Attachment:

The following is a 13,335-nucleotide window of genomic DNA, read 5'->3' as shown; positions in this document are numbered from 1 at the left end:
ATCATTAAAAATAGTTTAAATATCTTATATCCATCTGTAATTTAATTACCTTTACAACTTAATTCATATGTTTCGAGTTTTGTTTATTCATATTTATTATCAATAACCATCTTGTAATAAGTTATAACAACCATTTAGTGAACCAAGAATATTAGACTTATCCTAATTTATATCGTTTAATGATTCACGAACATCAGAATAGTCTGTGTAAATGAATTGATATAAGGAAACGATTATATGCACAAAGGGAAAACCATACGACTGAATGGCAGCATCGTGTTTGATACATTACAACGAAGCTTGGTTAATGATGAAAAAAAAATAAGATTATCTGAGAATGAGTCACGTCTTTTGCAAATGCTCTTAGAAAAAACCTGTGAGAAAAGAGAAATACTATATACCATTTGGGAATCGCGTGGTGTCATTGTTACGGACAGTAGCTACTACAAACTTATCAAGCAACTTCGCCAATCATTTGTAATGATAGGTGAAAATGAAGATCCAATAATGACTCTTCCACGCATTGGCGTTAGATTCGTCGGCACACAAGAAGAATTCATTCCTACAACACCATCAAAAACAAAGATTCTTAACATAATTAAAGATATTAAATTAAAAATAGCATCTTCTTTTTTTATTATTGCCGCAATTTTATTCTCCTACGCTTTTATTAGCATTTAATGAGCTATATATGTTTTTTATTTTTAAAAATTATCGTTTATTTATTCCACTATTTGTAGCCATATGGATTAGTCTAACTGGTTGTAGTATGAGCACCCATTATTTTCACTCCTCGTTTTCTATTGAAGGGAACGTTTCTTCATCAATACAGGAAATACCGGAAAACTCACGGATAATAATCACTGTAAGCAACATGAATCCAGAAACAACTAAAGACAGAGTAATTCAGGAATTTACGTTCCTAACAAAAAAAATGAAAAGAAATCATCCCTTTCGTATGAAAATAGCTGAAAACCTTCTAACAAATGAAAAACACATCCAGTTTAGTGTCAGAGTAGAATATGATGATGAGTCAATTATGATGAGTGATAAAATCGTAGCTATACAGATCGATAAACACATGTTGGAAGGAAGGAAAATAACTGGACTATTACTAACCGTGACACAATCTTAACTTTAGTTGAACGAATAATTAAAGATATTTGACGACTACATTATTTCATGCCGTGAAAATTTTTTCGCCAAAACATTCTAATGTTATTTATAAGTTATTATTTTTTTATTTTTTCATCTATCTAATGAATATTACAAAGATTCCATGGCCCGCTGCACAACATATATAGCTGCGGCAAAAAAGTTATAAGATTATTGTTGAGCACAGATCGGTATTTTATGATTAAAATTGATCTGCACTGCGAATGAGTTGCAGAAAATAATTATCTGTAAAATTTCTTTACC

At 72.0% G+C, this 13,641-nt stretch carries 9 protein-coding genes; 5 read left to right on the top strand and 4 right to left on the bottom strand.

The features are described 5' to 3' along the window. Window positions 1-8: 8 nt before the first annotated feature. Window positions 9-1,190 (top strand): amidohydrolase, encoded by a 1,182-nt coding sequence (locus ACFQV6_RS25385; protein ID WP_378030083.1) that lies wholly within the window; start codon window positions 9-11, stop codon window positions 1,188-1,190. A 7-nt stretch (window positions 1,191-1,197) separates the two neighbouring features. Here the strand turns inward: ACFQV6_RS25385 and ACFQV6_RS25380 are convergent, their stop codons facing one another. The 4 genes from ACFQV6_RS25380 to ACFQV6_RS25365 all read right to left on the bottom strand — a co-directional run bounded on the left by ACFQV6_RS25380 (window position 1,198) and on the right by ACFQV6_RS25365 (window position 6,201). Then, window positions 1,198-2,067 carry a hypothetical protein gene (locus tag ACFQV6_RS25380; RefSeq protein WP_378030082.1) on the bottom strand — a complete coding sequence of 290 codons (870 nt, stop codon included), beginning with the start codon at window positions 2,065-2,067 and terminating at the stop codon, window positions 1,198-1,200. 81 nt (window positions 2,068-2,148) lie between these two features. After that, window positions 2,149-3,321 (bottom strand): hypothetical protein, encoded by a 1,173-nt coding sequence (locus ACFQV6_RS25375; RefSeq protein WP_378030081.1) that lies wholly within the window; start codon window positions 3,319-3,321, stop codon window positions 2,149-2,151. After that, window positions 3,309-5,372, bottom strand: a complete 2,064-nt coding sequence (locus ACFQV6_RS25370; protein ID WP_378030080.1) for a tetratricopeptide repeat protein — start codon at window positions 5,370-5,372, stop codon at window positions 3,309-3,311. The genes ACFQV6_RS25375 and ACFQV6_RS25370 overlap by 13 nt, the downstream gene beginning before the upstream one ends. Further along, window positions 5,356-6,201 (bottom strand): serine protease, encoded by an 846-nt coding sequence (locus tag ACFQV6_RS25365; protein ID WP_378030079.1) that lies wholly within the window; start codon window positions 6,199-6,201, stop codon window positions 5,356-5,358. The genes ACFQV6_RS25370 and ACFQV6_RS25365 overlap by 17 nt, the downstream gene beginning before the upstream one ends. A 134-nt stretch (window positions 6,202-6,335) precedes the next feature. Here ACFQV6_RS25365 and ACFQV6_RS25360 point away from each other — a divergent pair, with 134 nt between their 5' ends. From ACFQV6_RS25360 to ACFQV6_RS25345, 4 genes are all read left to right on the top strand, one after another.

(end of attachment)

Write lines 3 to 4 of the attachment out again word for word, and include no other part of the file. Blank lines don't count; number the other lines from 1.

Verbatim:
At 72.0% G+C, this 13,641-nt stretch carries 9 protein-coding genes; 5 read left to right on the top strand and 4 right to left on the bottom strand.

The features are described 5' to 3' along the window. Window positions 1-8: 8 nt before the first annotated feature. Window positions 9-1,190 (top strand): amidohydrolase, encoded by a 1,182-nt coding sequence (locus ACFQV6_RS25385; protein ID WP_378030083.1) that lies wholly within the window; start codon window positions 9-11, stop codon window positions 1,188-1,190. A 7-nt stretch (window positions 1,191-1,197) separates the two neighbouring features. Here the strand turns inward: ACFQV6_RS25385 and ACFQV6_RS25380 are convergent, their stop codons facing one another. The 4 genes from ACFQV6_RS25380 to ACFQV6_RS25365 all read right to left on the bottom strand — a co-directional run bounded on the left by ACFQV6_RS25380 (window position 1,198) and on the right by ACFQV6_RS25365 (window position 6,201). Then, window positions 1,198-2,067 carry a hypothetical protein gene (locus tag ACFQV6_RS25380; RefSeq protein WP_378030082.1) on the bottom strand — a complete coding sequence of 290 codons (870 nt, stop codon included), beginning with the start codon at window positions 2,065-2,067 and terminating at the stop codon, window positions 1,198-1,200. 81 nt (window positions 2,068-2,148) lie between these two features. After that, window positions 2,149-3,321 (bottom strand): hypothetical protein, encoded by a 1,173-nt coding sequence (locus ACFQV6_RS25375; RefSeq protein WP_378030081.1) that lies wholly within the window; start codon window positions 3,319-3,321, stop codon window positions 2,149-2,151. After that, window positions 3,309-5,372, bottom strand: a complete 2,064-nt coding sequence (locus ACFQV6_RS25370; protein ID WP_378030080.1) for a tetratricopeptide repeat protein — start codon at window positions 5,370-5,372, stop codon at window positions 3,309-3,311. The genes ACFQV6_RS25375 and ACFQV6_RS25370 overlap by 13 nt, the downstream gene beginning before the upstream one ends. Further along, window positions 5,356-6,201 (bottom strand): serine protease, encoded by an 846-nt coding sequence (locus tag ACFQV6_RS25365; protein ID WP_378030079.1) that lies wholly within the window; start codon window positions 6,199-6,201, stop codon window positions 5,356-5,358. The genes ACFQV6_RS25370 and ACFQV6_RS25365 overlap by 17 nt, the downstream gene beginning before the upstream one ends. A 134-nt stretch (window positions 6,202-6,335) precedes the next feature. Here ACFQV6_RS25365 and ACFQV6_RS25360 point away from each other — a divergent pair, with 134 nt between their 5' ends. From ACFQV6_RS25360 to ACFQV6_RS25345, 4 genes are all read left to right on the top strand, one after another.